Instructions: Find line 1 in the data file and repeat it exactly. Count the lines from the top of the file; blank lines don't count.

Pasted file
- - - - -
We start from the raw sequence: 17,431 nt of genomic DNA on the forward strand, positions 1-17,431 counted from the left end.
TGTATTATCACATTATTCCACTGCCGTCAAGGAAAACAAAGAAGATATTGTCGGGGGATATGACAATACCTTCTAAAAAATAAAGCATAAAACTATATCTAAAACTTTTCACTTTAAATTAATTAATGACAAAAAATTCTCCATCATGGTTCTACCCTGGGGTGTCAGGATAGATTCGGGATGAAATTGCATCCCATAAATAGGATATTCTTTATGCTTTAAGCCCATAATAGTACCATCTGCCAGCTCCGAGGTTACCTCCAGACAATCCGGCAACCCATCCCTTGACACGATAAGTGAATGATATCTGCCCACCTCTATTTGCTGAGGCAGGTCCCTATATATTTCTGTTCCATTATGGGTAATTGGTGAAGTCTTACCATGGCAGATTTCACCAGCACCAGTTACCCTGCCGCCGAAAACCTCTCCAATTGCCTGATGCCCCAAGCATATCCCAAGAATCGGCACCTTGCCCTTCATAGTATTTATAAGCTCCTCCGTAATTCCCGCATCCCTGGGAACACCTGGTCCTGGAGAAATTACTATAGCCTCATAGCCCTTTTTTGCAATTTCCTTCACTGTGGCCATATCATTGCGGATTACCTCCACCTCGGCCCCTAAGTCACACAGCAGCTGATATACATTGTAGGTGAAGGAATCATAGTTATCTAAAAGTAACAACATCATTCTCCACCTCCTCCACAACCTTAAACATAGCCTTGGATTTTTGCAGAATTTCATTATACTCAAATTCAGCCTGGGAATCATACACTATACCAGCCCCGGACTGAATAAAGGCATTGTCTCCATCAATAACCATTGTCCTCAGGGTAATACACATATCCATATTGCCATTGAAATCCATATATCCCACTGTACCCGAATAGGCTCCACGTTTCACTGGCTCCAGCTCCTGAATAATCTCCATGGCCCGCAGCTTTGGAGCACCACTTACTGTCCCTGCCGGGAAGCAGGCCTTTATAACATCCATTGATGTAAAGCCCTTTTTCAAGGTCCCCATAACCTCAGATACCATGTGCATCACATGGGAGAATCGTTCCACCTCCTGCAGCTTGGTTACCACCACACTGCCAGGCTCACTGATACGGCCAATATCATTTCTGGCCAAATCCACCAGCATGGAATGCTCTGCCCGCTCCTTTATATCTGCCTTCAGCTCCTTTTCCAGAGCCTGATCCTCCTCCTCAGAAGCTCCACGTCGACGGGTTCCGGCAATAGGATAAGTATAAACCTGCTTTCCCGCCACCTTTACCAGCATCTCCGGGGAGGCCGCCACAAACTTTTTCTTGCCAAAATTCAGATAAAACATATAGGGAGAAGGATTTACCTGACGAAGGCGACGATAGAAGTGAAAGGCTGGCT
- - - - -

We start from the raw sequence: 17,431 nt of genomic DNA on the forward strand, positions 1-17,431 counted from the left end.